In general, economic development incentives are not the most effective tool to promote meaningful job creation or widely shared economic prosperity. They tend to influence only a small number of firm location decisions and frequently end up going to the urban, wealthier areas that need incentive dollars the least in order to attract investment. And in North Carolina, the Job Development Investment Grant program—the state’s flagship incentive program—has failed to live up to its promises of job creation and investment in 60 percent of its projects.

The truth is that incentives just don’t play a major role in making our state competitive for business investment. While JDIG may play a role in luring a small number of businesses to the state, the program only accounts for a vanishingly small amount of the total number of businesses, jobs, and investment that come to North Carolina. Since the end of the recession, 95% of the jobs created, 92% of the growth in the number of businesses in the state, and 99% of the state’s GDP growth have occurred *without* investment from JDIG.

So it’s unfortunate that the Senate doubles down on this ineffective approach. Here are few of the most problematic provisions:

Read more

News

Ex-head of NC’s public-private economic development group got $30K bonus to stay, left three months later

This post has been updated with reaction from SEANC, the State Employees Association of North Carolina.

The former head of North Carolina’s public-private economic development group received a $30,000 “stay” bonus in January, an enticement that only kept him at the new endeavor for three months.

Richard Lindenmuth

Richard Lindenmuth

Richard Lindenmuth, a Raleigh business executive, was selected in January 2014 to get the largely publicly-funded Economic Development Partnership of North Carolina off the ground. He had specialized in helping troubled companies but had no prior economic development experience.

The public-private partnership, which received $17.5 million in state funding last year, has been a central piece of Gov. Pat McCrory’s economic development strategy, after state lawmakers granted the McCrory administration’s request to move Commerce’s job recruitment, tourism and marketing arms out of state government. The privatization of the state’s job recruitment strategies, which proponents say allow for more aggressive and effective job recruitment, has encountered accountability issues in some states that have taken similar approaches.

Here in North Carolina, Lindenmuth was in the interim chief executive officer role for the partnership until December 2014, when McCrory administration officials announced that an experienced economic developer from Missouri, Christopher Chung, would take over the organization.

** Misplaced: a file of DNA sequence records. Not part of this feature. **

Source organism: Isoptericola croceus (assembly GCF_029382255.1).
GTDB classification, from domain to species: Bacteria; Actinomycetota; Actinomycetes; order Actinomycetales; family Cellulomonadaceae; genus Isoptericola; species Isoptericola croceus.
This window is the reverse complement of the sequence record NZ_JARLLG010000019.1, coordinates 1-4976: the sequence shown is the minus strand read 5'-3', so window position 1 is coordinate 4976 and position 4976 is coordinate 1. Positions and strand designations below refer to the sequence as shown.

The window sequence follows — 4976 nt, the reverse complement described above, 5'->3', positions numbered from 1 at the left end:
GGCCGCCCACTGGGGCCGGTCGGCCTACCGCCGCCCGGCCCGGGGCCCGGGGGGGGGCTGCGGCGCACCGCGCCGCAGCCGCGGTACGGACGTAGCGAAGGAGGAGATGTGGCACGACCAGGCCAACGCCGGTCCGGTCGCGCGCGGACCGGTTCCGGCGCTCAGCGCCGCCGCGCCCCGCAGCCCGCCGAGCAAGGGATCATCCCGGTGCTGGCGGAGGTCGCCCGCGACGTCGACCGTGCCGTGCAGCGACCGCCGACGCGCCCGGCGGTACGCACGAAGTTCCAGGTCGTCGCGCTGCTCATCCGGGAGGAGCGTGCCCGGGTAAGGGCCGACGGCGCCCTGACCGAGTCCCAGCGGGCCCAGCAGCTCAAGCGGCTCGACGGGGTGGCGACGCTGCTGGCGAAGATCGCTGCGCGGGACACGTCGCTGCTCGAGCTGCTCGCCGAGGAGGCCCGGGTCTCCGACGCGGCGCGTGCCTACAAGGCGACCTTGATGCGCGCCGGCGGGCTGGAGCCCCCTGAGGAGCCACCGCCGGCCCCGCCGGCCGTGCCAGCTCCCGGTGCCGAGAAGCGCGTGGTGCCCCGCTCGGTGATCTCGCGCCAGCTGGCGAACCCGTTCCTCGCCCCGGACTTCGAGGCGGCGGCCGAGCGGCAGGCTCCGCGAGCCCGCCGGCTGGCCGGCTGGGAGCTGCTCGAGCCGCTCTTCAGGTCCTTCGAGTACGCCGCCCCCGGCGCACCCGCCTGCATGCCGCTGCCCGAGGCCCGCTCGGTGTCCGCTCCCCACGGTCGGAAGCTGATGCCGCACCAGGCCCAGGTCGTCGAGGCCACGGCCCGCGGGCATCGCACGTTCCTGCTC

Lindenmuth would be staying on a consultant, McCrory administration officials said at the time.

Records (scroll down to view) recently obtained by N.C. Policy Watch through a public records request show that the public-private partnership also opted to pay Lindenmuth a $30,000 “stay” bonus to continue as a contractor while also receiving the same pay he got as an interim director – $10,000 a month, or $120,000 a year.

 

The stay bonus didn’t manage to keep Lindenmuth at the organization for very long.

He submitted a resignation that was effective as of March 31, less than three months after he received the $30,000 stay bonus, according to Mary Wilson, a spokeswoman for the agency.

When asked for the date when Lindenmuth submitted his resignation for the contract position, Wilson responded on Thursday that the public-private partnership had no comment.

N.C. Policy Watch requested a copy of his resignation letter, which was not immediately released.

In all, Lindenmuth received $71,770 for his three months of consulting work in 2015 – the $30,000 stay bonus, $35,538 in regular pay and $6,231 for accrued time off.

Lindenmuth declined to comment for this article, and hung up on an N.C. Policy Watch reporter who reached him by telephone this week.

Read more

Commentary

Taking back the narrative: The power of storytelling and home-grown solutions

Glowing computer screens, florescent lights, spreadsheets, graphs and charts. That’s how many of us spend our day. In the age of instant information, we rely on numbers and statistics and reports to paint pictures of the world that lies beyond the view of our office window. And we’ve gotten good at it. We understand wage and employment trends and we can measure equality and growth.

Despite the growing capacity to track and measure and capture data, we’re still failing to understand the whole picture. This is especially true when it comes to understanding North Carolina’s small and rural communities. The voices from these communities are often absent from the problem solving table. As a result, decisions are typically made on behalf of these communities based off of our imperfect understanding of what their needs and wants truly are.

Last week I enjoyed some time outside of the office and beyond the Triangle. I walked on a wooden suspension bridge that spans the Tar River, traced the Greenway on a map that connected the River to downtown, and heard about the efforts to revitalize the downtown and local economy through attracting private capital and investing public dollars.

I was in Rocky Mount. I was excited to see the kinds of ways that grassroots leaders, city officials and planners and business owners are reimagining their city and with it the region.

Over the past few years, Edgecombe and Nash counties have received national notoriety for their crime rates and poverty levels. And while these counties face very real difficulties, the negative stories do not represent the reality of the entire region or the recent efforts that are beginning to bear fruit. Residents and local leaders are beginning to take back the narrative of their community.

Residents of Nash and Edgecombe have launched an effort to take their name back and tell their own stories of their communities, one that moves beyond statistics and fear toward collaboration and hope. In 2013, a citizen group, called The Positive Image Action Group, was formed to combat those negative images and to tell the story of their hometown from their perspective. Earlier this month, the group launched the first phase of a campaign to take back the name of the twin counties.

“Twin Counties – Here’s to Success” is a marketing campaign designed to highlight the positive and promising stories of citizens and business in Edgecombe and Nash County. Read more